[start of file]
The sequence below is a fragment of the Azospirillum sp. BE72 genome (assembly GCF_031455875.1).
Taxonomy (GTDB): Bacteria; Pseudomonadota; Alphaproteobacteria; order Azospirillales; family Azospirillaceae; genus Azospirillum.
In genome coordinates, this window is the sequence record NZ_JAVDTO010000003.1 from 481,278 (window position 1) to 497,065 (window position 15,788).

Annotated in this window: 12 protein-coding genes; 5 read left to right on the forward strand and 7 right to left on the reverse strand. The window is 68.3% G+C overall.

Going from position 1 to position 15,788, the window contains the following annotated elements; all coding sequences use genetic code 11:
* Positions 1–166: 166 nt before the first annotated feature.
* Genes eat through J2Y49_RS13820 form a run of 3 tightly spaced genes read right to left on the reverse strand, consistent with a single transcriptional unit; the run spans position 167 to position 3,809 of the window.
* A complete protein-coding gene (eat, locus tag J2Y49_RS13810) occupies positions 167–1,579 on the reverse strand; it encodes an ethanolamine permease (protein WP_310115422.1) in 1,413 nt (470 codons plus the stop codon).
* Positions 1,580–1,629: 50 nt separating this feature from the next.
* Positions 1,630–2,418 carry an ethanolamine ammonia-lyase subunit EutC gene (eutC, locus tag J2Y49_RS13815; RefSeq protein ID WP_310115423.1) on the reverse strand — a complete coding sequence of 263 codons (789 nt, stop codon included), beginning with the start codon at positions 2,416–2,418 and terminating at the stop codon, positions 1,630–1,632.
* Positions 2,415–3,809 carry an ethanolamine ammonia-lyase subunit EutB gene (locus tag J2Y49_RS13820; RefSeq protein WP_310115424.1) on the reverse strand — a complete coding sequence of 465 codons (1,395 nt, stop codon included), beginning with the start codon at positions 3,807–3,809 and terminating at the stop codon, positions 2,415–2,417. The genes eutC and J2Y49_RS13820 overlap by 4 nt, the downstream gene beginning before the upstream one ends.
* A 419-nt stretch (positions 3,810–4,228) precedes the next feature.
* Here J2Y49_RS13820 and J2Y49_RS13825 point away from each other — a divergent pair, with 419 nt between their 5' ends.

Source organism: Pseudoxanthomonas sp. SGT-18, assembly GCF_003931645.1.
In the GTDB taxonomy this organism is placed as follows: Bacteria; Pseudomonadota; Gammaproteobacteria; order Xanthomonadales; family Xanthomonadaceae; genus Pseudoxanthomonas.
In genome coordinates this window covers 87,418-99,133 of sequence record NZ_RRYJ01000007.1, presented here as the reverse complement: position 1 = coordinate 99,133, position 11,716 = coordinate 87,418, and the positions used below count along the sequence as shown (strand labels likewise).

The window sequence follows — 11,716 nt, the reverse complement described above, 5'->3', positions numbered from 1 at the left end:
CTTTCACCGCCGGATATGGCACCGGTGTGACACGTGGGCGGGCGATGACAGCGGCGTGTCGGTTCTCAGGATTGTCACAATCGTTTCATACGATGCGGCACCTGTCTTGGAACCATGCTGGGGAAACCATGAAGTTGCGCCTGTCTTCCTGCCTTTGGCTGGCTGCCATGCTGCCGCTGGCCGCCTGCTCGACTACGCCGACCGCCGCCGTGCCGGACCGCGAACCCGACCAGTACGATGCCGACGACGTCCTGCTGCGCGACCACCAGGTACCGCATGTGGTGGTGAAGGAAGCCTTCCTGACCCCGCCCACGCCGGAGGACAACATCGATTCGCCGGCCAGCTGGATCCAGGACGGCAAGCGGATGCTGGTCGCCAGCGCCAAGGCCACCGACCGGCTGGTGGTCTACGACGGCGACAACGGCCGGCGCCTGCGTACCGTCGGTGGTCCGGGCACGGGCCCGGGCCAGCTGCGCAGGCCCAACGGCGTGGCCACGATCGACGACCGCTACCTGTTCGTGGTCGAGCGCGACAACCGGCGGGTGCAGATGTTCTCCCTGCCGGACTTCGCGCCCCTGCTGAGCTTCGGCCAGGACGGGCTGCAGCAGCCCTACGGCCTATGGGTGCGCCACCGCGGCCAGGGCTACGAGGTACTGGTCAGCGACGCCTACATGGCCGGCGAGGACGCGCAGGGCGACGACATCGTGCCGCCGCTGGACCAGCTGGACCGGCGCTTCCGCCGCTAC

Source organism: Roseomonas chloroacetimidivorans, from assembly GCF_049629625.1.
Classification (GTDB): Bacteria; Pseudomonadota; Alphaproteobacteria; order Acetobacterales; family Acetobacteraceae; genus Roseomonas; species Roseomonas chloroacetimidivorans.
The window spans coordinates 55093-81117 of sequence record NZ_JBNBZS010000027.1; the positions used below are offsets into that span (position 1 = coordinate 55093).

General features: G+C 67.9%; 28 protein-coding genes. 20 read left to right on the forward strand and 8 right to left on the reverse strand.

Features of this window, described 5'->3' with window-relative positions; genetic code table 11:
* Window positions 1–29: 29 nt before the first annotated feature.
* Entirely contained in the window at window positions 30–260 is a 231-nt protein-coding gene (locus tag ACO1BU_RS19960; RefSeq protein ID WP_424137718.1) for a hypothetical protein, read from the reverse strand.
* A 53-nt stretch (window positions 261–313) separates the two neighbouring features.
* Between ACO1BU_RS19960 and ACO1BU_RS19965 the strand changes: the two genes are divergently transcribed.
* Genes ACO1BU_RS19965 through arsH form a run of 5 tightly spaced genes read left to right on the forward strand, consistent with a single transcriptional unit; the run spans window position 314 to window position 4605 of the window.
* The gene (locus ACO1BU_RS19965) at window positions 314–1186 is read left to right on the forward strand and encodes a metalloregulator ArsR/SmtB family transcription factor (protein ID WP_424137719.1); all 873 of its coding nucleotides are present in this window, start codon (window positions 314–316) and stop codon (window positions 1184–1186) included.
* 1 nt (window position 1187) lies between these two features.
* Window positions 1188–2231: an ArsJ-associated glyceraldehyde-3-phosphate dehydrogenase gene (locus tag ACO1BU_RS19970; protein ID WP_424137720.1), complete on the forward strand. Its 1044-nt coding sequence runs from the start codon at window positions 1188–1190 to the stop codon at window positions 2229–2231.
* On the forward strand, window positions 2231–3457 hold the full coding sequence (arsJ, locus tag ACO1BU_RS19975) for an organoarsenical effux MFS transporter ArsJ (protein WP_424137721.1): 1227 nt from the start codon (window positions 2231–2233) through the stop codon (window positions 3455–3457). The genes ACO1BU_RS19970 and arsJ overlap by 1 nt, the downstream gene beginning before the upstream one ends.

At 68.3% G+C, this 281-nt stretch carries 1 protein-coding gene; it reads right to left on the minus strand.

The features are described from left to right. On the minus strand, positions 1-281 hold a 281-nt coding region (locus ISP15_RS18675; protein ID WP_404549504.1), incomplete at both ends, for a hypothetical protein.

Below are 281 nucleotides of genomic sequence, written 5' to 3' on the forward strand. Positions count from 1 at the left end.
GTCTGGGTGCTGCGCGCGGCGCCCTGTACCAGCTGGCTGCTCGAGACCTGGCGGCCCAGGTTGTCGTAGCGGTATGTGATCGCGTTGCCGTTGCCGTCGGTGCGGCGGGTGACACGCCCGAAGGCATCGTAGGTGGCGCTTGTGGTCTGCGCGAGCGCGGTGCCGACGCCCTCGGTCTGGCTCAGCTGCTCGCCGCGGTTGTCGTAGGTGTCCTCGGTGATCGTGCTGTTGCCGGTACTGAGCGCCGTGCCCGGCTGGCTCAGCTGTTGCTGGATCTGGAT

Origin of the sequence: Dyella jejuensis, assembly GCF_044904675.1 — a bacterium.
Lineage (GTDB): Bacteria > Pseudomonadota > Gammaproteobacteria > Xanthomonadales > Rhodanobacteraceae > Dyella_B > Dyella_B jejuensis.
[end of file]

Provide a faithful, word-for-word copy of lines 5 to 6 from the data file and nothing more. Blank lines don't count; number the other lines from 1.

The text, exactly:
Going from position 1 to position 15,788, the window contains the following annotated elements; all coding sequences use genetic code 11:
* Positions 1–166: 166 nt before the first annotated feature.